Efforts have been made in the direction of incorporating the Status of the Artist into a public policy. This includes an initiative to elaborate a public policy proposal for the support and stimulation of the cultural and creative sectors and a public consultation of the cultural sector being organised by the Ministry of Culture and National Identity in 2009. Two reports were published by the National Institute for Cultural Research and Training – Draft of a policy for the stimulation of creativity: proposals from creators, NGOs and companies from the cultural sector (the aim of the study was to identify dysfunctions and their remedies in order to formulate a public policy to stimulate creativity; the study characterises the artist’s status, taking into account the social, professional, legal, fiscal and financial status of the creator) and an update of the report, in 2011.
In 2010, the Plastic Artists’ Union (UAP) put forward a law on the organisation and exercise of the profession of visual artist. The bill was an attempt to regulate the exercise of the profession of visual artist and the establishment of the Society/Order of Visual Artists of Romania, as a form of associative organisation based on professional criteria, independent, non-profit, autonomous, apolitical and of public interest, but the bill was not adopted.
Six years later, in 2016, the Ministry of Culture proposed the set-up of a Platform of Dialogue with the Civil Society, the “Cultura Vie” (living culture) Platform. A memorandum was launched with a view to finding a consensus to adopt the Status of the Artist, comprising ten basic principles:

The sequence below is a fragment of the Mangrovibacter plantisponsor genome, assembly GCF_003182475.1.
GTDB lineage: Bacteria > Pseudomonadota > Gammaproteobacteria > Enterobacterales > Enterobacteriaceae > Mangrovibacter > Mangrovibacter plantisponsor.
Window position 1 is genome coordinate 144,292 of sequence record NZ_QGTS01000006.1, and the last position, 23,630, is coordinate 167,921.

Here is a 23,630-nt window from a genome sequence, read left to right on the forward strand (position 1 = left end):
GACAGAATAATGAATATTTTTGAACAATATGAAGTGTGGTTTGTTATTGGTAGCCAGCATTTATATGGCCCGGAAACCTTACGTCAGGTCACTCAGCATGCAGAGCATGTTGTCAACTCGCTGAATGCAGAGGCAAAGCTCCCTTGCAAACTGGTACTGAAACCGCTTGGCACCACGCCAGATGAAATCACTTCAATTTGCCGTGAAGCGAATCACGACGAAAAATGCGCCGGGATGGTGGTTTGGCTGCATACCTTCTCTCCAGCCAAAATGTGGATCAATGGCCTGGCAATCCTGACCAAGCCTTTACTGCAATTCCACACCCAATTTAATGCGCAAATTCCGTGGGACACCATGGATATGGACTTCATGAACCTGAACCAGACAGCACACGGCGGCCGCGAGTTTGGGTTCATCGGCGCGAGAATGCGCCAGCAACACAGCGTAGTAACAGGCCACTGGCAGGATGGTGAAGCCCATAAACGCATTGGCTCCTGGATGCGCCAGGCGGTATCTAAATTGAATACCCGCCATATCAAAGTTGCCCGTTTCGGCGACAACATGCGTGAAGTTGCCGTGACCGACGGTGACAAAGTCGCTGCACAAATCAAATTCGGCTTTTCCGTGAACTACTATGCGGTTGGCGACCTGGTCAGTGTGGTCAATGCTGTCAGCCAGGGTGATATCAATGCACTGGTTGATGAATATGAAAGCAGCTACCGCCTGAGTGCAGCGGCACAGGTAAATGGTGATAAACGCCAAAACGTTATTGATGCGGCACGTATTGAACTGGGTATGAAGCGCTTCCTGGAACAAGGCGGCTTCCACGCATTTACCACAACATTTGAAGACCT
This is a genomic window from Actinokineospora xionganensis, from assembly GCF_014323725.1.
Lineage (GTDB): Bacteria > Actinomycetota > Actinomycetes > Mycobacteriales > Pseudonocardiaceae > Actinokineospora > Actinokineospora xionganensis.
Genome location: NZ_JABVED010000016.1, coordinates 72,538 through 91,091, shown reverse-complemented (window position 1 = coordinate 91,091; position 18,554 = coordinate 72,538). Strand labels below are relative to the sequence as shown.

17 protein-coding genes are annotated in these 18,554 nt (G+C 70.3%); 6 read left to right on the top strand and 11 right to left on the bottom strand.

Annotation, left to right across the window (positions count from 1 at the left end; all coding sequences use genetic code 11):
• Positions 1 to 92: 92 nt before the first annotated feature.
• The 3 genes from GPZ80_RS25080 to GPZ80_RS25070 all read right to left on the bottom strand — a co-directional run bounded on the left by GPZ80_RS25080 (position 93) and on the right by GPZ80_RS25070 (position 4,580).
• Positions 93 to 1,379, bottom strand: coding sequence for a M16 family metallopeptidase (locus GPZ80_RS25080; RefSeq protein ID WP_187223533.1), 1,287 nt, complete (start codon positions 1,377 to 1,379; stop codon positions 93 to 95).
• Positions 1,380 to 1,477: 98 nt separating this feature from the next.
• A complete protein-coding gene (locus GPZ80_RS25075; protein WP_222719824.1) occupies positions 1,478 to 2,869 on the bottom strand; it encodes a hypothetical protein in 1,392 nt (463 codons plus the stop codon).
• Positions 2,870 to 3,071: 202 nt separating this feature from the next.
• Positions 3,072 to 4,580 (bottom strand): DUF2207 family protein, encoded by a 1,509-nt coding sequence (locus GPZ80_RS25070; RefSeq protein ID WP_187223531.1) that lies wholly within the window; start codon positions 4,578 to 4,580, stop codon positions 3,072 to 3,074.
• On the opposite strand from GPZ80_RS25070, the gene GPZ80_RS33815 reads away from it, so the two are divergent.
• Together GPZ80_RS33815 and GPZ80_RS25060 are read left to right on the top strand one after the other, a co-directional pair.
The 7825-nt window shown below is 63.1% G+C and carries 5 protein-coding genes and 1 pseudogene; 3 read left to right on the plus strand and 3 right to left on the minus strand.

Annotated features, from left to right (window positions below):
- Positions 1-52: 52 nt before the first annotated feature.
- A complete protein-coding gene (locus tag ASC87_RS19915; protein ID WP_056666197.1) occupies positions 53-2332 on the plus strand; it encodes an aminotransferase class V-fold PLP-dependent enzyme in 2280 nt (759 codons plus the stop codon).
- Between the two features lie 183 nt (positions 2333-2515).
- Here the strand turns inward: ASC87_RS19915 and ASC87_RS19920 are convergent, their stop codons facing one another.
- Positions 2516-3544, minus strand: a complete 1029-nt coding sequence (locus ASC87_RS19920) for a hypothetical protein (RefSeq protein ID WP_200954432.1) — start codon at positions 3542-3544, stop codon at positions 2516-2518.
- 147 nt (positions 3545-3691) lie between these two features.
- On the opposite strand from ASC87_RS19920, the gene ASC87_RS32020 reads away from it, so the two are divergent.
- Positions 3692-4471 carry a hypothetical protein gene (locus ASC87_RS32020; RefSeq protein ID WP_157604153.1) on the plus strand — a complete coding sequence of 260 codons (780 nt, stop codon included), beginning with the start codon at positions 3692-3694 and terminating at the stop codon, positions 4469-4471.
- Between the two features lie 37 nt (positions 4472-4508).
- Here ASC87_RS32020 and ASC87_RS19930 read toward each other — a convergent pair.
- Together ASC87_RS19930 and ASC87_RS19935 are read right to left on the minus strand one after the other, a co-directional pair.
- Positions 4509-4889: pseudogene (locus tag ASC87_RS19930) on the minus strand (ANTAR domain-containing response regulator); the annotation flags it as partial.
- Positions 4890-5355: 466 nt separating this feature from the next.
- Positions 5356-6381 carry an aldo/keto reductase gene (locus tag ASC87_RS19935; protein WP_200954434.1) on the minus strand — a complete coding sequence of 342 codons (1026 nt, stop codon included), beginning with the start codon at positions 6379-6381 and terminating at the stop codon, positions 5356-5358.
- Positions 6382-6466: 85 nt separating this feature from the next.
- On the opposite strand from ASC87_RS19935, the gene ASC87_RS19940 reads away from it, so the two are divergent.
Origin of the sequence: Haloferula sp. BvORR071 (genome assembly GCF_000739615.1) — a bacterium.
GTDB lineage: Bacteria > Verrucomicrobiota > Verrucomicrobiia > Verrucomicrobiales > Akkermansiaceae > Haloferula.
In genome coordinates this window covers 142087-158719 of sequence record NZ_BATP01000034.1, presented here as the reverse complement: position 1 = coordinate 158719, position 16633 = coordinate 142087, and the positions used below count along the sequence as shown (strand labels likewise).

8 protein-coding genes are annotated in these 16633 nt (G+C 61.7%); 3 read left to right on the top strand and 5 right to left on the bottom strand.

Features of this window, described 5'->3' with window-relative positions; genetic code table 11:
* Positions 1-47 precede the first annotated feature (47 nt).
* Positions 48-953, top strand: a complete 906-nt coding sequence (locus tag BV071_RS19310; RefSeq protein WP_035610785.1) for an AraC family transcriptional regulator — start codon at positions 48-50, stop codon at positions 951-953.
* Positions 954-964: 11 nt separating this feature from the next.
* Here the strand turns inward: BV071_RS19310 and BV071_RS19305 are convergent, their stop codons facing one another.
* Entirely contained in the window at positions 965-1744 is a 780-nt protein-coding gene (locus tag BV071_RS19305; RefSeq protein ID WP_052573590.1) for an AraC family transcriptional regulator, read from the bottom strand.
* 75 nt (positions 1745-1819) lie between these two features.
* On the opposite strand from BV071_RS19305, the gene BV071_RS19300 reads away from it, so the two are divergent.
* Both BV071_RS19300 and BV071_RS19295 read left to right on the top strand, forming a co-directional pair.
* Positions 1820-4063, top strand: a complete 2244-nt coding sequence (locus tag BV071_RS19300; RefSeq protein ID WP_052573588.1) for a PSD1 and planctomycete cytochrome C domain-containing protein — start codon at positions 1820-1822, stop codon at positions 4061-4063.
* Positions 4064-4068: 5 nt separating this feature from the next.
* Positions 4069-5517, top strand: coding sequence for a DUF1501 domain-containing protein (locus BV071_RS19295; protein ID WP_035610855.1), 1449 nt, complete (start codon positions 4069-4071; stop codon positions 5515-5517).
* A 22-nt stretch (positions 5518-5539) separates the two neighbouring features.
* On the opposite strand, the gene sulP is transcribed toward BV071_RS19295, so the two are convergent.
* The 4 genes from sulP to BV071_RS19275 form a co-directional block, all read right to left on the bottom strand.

- “Art creates identity and diversity”;
- “Art is a free domain of self-expression, part of the freedom of expression”;
- “Artistic creation is original and irreproducible”;
- “Art is a territory for universal experiment that creates new perspectives for the society”;
- “Artistic creation is a form of work and, as such, it deserves a fair reward“;
- “A work of art is neither a consumption good, nor an investment. It is a complex manifestation of the human spirit, which acquires its own specificity”;
- “The work of the artist aggregates communities”;
- “Mobility is an essential part of the creative experience of the artist. It generates environment and facilitates association for the artistic work”;
- “A propitious development of art is supported by an educated public. Artistic education is a condition for each individual’s personality development and life enrichment”;
- “Promoting artistic creation is an important part of Romania’s foreign politics”.
While the Status or Condition of the Artist in Romania represents a real concern of the cultural sector, more steps are needed to be made in order to identify concrete measures. The approval by Government Memorandum, in February 2017, of the White Paper for Unlocking the Economic Potential of the Cultural and Creative Sectors in Romania, elaborated by the National Institute for Cultural Research and Training, marks an important advancement in the context. A White Paper document marks the turning point of a process – in this case of the process of a programmed valorisation of the potential of the cultural and creative sectors (CCS). The White Paper aims gathering, under the broader concept of Cultural and Creative Sectors, some fields which are traditionally market-oriented and, consequently, likely to generate economic development, as well as other, less market-oriented fields, which have a more powerful role from a social viewpoint (community cohesion and inclusion). The White Paper managed to map the cultural and creative sectors of Romania, from the viewpoint of unlocking their economic potential, by considering their specific cultural and social value. The data will be reviewed and updated in 2020.